Analysts on Dalal Street were less optimistic on the prospects of Bajaj Finserv even as the company emerged as the best performing stock on the Nifty 50 in the quarter ended September 30.
Bajaj Finserv’s shares rallied more than 53 percent in the second quarter of the current financial year but that was not enough for analysts who reduced the level of their optimism on the counter, according to data available on Bloomberg.
Nearly 70 percent of the 10 brokerage firms that tracked the company had a ‘buy’ rating on the stock at the end of the September quarter as compared to 80 percent of them at the beginning of the quarter, as per Bloomberg data.
Bajaj Finserv had a ‘buy’ rating from seven out of the 10 analysts that have coverage on the stock. The reduction in optimism is likely a function of the sharp rally seen on the counter aided by optimism for its subsidiary Bajaj Finance and its own general insurance operation.
Bajaj Finserv benefits from the sharp uptick in loan growth being witnessed at its subsidiary Bajaj Finance due to the ongoing festive period. The company is also benefitting from the perception that its general insurance business may do well going ahead because of a revival in India’s automobile sector as auto insurance demand picks up.
However, the rally may have been too much, too soon for the stock as its price has already crossed the consensus price target of Rs 1,618 for the next 12 months, indicating limited upside.
Another stock that saw a strong performance during the September quarter but faced some skepticism from analysts on Dalal Street is Hindustan Unilever.
HUL’s shares jumped 21 percent in the September quarter on defensive buying from investors amid high market volatility as well as on hopes of improvement in margins going ahead.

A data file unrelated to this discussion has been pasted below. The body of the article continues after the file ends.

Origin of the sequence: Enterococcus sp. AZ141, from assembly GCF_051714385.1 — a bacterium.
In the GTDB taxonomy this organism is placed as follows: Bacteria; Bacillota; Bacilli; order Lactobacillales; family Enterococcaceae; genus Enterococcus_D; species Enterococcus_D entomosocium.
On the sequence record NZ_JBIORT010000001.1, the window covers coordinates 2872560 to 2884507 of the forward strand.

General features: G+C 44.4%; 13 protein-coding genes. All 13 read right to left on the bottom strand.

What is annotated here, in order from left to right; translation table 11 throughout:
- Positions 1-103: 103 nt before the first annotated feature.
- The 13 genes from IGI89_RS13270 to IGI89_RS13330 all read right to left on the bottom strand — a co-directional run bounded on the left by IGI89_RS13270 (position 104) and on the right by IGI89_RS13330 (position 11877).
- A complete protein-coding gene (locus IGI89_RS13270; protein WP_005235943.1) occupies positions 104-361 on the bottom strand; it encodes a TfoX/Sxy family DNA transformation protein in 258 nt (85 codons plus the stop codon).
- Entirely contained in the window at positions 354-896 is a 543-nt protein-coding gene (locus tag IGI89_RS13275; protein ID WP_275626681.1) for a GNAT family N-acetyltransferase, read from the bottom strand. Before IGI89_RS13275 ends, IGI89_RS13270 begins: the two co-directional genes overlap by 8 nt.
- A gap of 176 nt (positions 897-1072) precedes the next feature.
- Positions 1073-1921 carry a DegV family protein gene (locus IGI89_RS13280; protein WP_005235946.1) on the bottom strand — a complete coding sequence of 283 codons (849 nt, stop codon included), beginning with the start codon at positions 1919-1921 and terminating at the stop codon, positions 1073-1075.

A sharp downtick in global commodity prices including crude palm oil led to optimism that HUL could report a sequential improvement in margins in the September quarter while a normal monsoon also raised hopes of an increase in volume growth in rural markets.
That said, the rich valuations of the company have made some analysts pare down their optimism, as only 74 percent of the analysts with a coverage on the stock now had a ‘buy’ call as against 79 percent at the beginning of the quarter.
While the ‘sell’ ratings on the stock have remained constant at two, the number of ‘hold’ ratings jumped to nine from six earlier, Bloomberg data showed.
Reliance Industries, which saw an 8 percent cut in its stock price and was the second worst performer on the Nifty 50 in the September quarter, saw analysts become more optimistic on its prospects.
The imposition of additional excise duty on petroleum and diesel exports of the company led to a weak quarterly performance from the counter on concerns over the earnings of the energy segment.
That, however, was no deterrent for some analysts as they upgraded the stock to a ‘buy’ rating from a ‘hold’ rating earlier. As many as 82 percent of the analysts covering RIL now hold a ‘buy’ rating on the scrip as compared to just 74 percent at the beginning of the September quarter.
Similarly, HDFC Life Insurance, which has fallen little over 3 percent in Q2, has seen an upswing in optimism from analysts. As many as 94 percent of the analysts have a ‘buy’ rating on the counter, up from 89 percent earlier.
Optimism for earnings of the insurance sector going ahead led by reducing claims and improving annual premium equivalent growth led analysts to upgrade their outlook even as the market failed to appreciate it.
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